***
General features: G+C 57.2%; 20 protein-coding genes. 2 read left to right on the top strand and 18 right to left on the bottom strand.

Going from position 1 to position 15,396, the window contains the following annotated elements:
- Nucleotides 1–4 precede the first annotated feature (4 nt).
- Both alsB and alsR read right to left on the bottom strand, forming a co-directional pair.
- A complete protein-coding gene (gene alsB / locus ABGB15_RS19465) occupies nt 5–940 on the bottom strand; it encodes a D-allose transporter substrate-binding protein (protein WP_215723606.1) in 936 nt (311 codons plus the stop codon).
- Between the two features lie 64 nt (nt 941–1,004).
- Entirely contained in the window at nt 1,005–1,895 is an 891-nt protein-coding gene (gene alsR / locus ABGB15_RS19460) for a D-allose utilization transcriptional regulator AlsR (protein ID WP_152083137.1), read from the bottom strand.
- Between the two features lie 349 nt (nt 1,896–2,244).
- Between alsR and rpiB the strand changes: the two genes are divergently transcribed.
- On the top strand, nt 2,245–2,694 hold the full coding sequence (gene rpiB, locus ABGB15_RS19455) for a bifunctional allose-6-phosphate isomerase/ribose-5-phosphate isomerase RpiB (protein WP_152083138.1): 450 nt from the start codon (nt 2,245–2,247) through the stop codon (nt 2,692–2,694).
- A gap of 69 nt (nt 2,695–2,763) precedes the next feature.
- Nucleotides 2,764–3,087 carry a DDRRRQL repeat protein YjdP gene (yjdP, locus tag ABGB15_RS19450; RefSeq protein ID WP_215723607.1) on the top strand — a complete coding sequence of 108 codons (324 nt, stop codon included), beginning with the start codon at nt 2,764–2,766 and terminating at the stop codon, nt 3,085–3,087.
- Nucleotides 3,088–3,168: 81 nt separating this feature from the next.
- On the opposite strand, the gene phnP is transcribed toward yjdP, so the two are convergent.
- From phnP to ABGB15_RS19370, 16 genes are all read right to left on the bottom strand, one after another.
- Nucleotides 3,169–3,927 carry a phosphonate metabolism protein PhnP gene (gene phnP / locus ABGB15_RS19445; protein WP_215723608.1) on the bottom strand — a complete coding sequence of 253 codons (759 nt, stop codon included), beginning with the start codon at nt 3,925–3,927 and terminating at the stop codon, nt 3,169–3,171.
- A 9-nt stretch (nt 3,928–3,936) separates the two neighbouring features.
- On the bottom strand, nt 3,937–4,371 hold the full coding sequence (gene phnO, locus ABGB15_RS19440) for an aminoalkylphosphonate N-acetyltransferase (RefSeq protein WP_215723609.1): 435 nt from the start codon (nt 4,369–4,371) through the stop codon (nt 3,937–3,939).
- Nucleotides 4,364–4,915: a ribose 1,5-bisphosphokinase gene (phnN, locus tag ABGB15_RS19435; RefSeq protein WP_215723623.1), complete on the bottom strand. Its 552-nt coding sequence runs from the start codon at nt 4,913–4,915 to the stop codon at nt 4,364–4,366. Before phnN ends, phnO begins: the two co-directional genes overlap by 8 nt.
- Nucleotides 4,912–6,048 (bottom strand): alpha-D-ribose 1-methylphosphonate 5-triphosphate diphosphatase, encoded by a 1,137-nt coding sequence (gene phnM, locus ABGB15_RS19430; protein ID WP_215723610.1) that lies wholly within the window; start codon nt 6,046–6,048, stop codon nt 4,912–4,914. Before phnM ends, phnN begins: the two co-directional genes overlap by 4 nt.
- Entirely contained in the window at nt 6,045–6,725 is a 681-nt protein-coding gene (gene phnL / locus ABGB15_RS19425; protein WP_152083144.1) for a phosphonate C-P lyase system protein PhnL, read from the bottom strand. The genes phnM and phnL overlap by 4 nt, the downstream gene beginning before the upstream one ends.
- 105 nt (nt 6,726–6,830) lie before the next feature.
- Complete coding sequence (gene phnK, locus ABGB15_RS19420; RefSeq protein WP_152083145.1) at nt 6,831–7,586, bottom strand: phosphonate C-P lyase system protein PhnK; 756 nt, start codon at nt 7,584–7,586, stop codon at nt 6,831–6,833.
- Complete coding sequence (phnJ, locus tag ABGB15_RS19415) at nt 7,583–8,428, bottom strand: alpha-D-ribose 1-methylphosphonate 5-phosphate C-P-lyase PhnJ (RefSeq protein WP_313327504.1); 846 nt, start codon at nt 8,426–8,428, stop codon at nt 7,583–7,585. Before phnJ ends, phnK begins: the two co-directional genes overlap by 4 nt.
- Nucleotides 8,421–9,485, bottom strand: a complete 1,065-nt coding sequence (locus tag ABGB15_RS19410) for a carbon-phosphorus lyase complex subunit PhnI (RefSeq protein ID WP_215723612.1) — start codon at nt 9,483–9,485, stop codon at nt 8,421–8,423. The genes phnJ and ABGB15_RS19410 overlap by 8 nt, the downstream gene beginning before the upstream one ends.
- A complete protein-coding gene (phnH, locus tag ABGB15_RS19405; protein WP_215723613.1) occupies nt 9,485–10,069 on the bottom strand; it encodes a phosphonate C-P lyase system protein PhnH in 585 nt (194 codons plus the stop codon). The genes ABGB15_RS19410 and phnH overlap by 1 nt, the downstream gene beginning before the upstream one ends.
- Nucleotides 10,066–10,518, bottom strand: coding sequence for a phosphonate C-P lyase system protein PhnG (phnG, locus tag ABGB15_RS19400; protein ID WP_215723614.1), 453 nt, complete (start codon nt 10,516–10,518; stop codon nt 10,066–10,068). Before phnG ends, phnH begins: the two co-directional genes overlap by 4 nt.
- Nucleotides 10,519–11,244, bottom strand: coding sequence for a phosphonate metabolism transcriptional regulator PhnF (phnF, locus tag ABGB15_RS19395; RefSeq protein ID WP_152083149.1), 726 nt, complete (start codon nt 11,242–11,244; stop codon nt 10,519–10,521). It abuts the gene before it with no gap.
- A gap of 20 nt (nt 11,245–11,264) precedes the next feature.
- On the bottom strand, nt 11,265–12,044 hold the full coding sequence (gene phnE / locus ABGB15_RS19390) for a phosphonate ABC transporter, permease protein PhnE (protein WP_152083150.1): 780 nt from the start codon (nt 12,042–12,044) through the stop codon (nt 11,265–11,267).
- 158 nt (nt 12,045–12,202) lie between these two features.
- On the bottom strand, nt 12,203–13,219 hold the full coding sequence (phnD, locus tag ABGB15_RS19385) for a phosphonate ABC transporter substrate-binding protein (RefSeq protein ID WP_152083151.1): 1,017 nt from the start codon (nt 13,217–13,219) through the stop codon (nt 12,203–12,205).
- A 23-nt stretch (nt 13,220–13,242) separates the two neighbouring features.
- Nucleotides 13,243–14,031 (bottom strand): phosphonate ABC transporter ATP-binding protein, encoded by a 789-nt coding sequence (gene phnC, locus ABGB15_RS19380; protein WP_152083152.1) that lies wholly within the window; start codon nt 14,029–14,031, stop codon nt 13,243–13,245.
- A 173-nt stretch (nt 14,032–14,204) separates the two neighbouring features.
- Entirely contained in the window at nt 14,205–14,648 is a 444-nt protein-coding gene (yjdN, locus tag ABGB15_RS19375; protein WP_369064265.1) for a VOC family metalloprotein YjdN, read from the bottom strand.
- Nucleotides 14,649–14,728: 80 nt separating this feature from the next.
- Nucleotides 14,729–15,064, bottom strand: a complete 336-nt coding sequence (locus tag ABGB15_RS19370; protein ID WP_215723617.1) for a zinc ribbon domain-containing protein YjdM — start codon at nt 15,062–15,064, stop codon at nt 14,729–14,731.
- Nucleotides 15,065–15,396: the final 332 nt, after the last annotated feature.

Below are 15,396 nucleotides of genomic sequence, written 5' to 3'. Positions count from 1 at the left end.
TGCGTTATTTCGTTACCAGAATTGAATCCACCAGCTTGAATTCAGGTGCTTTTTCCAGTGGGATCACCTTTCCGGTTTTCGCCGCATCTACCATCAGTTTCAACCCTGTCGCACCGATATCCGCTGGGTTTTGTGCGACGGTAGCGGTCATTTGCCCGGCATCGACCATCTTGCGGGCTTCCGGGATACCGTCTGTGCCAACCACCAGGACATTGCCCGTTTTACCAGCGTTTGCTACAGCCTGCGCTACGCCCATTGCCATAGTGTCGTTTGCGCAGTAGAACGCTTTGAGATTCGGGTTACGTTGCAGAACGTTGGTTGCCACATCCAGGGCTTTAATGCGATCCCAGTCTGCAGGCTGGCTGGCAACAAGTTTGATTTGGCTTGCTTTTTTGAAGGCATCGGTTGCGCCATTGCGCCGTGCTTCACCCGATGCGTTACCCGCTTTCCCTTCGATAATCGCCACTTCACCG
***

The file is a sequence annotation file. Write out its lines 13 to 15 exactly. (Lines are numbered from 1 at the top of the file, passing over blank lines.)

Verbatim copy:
- Nucleotides 3,088–3,168: 81 nt separating this feature from the next.
- On the opposite strand, the gene phnP is transcribed toward yjdP, so the two are convergent.
- From phnP to ABGB15_RS19370, 16 genes are all read right to left on the bottom strand, one after another.